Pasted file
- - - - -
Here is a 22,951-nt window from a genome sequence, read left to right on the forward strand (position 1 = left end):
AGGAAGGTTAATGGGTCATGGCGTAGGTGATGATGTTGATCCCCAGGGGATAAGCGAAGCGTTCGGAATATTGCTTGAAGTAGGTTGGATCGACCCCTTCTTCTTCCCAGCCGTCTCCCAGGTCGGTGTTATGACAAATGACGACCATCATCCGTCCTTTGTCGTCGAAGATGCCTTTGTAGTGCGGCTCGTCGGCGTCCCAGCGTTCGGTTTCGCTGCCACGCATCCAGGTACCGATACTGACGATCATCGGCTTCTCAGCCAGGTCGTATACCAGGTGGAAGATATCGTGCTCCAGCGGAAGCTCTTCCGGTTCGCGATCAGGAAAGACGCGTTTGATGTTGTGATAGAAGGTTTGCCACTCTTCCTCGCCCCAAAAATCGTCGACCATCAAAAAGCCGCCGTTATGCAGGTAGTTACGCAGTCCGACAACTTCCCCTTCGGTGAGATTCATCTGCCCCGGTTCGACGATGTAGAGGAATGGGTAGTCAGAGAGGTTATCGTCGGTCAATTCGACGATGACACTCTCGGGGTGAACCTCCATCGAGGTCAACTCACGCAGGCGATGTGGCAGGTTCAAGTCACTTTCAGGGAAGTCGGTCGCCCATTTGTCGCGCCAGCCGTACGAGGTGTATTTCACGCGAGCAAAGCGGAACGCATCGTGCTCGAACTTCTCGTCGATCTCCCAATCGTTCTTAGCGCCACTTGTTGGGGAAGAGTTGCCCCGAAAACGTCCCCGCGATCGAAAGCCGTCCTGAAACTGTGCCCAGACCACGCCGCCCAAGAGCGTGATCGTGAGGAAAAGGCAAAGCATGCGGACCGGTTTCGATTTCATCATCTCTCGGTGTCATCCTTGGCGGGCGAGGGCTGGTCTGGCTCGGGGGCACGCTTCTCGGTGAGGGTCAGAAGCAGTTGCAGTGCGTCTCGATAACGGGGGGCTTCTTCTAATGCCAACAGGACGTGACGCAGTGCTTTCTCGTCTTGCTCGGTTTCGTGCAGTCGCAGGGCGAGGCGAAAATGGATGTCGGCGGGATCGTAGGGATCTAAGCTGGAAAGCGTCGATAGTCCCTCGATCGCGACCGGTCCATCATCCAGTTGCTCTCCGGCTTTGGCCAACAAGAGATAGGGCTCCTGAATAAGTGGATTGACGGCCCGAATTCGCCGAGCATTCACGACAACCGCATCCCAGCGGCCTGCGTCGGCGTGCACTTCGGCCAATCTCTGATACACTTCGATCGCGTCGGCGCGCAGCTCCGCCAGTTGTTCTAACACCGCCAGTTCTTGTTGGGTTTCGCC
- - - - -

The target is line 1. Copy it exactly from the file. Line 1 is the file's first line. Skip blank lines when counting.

Here is a 22,951-nt window from a genome sequence, read left to right on the forward strand (position 1 = left end):